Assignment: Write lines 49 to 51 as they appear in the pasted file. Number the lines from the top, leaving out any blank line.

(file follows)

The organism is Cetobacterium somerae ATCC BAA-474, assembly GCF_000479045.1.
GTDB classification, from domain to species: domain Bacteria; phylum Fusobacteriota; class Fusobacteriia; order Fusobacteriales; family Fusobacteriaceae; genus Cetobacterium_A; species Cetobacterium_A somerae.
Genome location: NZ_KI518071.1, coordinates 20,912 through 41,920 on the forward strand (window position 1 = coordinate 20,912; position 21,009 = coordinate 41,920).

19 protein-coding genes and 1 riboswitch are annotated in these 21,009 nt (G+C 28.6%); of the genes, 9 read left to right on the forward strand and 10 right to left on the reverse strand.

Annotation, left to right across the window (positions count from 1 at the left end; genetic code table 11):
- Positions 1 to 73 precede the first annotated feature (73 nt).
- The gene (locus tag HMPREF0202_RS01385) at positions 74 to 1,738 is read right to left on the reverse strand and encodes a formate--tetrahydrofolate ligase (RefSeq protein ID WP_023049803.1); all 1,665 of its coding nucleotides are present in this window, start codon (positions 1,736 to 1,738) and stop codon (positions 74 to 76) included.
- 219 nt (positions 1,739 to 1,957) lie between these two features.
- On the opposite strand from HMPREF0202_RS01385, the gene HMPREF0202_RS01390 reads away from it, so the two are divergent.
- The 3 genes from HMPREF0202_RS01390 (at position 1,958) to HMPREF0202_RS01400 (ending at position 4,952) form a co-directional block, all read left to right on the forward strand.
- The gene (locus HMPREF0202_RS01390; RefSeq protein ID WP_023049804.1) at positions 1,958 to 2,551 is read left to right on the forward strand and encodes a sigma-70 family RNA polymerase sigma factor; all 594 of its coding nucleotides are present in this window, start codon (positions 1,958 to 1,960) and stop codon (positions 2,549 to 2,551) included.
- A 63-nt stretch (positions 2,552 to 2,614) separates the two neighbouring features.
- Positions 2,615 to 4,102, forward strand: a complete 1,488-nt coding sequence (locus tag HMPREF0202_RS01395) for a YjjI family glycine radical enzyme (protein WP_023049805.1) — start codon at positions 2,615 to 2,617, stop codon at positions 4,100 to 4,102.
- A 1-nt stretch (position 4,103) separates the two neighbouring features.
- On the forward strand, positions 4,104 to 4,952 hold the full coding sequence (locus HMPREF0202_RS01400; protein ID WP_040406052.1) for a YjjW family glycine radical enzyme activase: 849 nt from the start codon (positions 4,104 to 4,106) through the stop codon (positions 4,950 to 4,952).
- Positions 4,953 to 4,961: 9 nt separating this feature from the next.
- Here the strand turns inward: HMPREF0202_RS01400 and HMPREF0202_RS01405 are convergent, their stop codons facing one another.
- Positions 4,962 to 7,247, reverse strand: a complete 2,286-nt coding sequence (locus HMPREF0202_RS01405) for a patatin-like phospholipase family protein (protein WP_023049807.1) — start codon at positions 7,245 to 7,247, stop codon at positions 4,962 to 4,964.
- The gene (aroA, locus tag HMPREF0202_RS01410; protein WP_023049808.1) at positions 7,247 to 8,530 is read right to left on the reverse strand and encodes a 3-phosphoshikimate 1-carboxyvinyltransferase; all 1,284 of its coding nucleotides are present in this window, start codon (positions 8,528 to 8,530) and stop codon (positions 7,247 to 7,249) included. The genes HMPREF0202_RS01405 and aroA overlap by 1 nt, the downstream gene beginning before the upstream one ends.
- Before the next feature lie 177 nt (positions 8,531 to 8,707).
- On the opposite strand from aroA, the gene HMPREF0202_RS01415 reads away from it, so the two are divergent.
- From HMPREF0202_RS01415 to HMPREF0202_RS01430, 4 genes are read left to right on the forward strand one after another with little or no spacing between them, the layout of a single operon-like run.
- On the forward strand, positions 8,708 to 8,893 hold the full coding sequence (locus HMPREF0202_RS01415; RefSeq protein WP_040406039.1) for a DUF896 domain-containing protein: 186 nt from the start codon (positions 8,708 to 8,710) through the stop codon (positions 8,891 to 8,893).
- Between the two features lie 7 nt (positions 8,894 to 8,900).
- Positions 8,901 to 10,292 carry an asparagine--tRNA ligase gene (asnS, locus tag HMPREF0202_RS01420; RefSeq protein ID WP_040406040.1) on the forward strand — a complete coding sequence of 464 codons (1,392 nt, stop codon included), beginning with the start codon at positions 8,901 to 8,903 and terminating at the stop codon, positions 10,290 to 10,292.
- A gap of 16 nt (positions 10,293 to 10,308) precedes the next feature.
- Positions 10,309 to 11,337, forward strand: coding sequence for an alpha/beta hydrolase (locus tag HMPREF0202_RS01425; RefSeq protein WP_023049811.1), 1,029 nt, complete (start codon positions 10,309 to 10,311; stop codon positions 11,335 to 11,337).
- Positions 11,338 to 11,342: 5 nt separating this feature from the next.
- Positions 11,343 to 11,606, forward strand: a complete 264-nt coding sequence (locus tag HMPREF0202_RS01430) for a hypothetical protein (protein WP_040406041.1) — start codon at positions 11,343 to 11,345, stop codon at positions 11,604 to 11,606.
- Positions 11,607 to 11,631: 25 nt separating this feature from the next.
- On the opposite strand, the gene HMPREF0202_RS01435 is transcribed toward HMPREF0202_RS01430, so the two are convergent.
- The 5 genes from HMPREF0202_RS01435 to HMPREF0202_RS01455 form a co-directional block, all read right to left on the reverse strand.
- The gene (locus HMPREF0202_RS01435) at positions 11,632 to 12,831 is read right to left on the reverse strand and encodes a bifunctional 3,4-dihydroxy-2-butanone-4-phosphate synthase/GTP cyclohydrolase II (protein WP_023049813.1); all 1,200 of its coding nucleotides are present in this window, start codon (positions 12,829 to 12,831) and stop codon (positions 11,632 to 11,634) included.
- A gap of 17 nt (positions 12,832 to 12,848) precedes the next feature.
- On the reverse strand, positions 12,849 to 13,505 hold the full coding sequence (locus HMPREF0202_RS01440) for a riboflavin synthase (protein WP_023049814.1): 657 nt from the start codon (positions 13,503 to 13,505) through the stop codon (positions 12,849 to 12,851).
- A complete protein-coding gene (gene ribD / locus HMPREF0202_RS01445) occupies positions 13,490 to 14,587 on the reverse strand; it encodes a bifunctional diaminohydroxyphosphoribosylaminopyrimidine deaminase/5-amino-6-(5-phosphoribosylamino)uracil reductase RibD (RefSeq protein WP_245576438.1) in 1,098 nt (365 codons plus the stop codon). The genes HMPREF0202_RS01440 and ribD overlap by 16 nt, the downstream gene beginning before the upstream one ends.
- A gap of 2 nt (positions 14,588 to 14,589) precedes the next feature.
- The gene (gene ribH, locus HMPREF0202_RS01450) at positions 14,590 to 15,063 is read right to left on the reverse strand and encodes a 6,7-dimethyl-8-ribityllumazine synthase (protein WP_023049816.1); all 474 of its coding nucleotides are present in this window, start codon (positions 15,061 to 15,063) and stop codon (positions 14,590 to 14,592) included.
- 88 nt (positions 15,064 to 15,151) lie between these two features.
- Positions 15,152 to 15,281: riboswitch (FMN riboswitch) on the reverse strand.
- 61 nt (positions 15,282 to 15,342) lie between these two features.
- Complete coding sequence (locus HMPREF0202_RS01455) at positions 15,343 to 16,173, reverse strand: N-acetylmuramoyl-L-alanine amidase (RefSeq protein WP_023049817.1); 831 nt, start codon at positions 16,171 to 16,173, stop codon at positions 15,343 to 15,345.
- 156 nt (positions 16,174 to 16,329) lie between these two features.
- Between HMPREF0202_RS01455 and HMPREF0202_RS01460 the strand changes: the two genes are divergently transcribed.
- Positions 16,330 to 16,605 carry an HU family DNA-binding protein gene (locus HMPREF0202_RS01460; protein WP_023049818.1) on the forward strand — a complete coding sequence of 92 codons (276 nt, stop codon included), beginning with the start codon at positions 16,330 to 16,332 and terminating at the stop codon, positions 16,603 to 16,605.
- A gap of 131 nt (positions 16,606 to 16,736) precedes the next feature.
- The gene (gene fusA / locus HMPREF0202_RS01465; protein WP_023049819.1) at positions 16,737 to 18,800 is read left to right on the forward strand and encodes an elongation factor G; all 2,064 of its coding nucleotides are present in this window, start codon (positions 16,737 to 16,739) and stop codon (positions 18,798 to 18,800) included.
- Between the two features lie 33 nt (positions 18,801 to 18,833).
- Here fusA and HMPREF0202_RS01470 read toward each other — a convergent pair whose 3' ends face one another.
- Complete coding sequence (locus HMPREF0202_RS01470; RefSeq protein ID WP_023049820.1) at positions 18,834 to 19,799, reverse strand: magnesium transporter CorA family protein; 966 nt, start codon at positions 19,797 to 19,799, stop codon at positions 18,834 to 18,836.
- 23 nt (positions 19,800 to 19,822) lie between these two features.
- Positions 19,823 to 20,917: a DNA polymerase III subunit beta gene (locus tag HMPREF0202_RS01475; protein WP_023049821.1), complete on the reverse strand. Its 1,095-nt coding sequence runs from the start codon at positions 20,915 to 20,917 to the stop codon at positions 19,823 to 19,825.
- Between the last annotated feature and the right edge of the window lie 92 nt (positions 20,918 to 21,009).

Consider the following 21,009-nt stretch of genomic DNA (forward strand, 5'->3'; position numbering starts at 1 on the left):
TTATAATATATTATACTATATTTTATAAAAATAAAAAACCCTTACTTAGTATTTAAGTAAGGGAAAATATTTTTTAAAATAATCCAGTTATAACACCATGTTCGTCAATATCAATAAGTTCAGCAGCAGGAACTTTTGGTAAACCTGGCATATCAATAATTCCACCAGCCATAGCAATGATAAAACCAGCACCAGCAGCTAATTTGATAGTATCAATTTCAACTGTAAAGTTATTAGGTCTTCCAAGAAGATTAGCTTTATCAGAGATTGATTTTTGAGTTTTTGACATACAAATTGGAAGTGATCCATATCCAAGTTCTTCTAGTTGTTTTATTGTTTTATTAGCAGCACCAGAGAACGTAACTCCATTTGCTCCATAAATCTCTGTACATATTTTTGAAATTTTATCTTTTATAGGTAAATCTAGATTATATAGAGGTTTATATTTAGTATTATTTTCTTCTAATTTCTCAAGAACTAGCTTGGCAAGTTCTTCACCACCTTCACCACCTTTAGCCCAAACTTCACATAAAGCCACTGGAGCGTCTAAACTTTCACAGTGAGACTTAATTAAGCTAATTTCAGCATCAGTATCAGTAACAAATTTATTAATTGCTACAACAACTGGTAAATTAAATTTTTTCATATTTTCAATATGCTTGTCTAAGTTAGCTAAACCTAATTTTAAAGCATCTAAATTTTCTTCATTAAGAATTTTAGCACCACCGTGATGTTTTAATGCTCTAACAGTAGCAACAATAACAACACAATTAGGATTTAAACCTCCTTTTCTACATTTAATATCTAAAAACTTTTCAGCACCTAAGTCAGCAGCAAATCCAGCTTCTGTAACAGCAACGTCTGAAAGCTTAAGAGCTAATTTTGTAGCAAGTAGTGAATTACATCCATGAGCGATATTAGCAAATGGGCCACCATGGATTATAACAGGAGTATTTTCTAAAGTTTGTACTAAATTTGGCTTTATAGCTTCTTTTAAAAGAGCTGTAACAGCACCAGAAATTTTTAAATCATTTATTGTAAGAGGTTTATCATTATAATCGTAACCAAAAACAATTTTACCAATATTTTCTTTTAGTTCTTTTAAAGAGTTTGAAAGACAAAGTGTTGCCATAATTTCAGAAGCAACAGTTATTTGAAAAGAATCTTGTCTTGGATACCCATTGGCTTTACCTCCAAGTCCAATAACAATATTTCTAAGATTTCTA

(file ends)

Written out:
- Here fusA and HMPREF0202_RS01470 read toward each other — a convergent pair whose 3' ends face one another.
- Complete coding sequence (locus HMPREF0202_RS01470; RefSeq protein ID WP_023049820.1) at positions 18,834 to 19,799, reverse strand: magnesium transporter CorA family protein; 966 nt, start codon at positions 19,797 to 19,799, stop codon at positions 18,834 to 18,836.
- 23 nt (positions 19,800 to 19,822) lie between these two features.